Without disinfectants or intensive use of energy

Israeli, US researchers develop filter membranes to make treated wastewater drinkable

By JUDY SIEGEL
April 24, 2017 04:02
1 minute read.
Sparkling water

Sparkling water. (photo credit: INGIMAGE)

Novel ultrafiltration membranes that significantly improve the removal of viruses from treated municipal wastewater used for drinking in water-scarce cities have been developed by researchers at Ben-Gurion University of the Negev in Beersheba and the University of Illinois at Urbana- Champaign.

Current membrane filtration methods require intensive energy to adequately remove pathogenic viruses without using chemicals such as chlorine, which can contaminate the water with disinfection byproducts. The scientists’ new approach for virus pathogen removal was just published in Water Research.

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“This is an urgent matter of public safety,” the researchers agreed. “Insufficient removal of human Adenovirus in municipal wastewater, for example, has been detected as a contaminant in US drinking water sources, including the Great Lakes and worldwide.”

The norovirus, which can cause nausea, vomiting and diarrhea, is the most common cause of viral gastroenteritis in humans and is thought to be the second leading cause of gastroenteritis-associated mortality. Human adenoviruses can cause a wide range of illnesses that include the common cold, sore throat (pharyngitis), bronchitis, pneumonia, diarrhea, pink eye (conjunctivitis), fever, bladder inflammation or infection (cystitis), inflammation of the stomach and intestines (gastroenteritis) and neurological disease.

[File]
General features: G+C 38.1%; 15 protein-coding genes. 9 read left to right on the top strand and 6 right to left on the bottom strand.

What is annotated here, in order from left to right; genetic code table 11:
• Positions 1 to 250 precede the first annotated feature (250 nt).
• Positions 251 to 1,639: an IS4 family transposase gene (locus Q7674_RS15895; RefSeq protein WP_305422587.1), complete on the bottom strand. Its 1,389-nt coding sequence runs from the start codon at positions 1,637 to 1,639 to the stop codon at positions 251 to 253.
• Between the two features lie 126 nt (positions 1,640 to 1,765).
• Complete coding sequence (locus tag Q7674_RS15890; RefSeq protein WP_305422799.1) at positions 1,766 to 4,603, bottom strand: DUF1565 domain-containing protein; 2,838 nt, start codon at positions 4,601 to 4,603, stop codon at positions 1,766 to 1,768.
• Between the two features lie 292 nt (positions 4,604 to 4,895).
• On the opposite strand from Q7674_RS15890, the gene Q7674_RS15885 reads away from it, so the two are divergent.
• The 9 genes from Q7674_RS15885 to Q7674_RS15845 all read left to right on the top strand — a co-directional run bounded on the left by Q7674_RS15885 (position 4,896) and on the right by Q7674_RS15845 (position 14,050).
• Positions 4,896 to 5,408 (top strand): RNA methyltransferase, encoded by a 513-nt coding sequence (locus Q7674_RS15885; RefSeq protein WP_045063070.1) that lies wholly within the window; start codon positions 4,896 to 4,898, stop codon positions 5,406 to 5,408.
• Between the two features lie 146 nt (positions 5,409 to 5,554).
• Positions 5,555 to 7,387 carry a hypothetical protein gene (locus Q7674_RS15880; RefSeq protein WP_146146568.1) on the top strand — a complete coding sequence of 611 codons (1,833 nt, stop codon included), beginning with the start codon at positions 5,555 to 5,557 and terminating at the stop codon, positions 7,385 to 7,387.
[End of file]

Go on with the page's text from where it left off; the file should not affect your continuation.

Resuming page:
In the study, Prof. Moshe Herzberg of the department of desalination and water treatment in the Zuckerberg Institute for Water Research at BGU and his group grafted a special hydrogel coating onto a commercial ultrafiltration membrane. The “zwitterionic polymer hydrogel” repels the viruses from approaching and passing through the membrane.

It contains both positive and negative charges and improves efficiency by weakening virus accumulation on the modified filter surface.

The result was a significantly higher rate of removal of waterborne viruses, including human norovirus and adenovirus.



“Utilizing a simple graft-polymerization of commercialized membranes to make virus removal more comprehensive is a promising development for controlling filtration of pathogens in potable water reuse,” said Prof. Nguyen of the chemical engineering department at the Illinois university.


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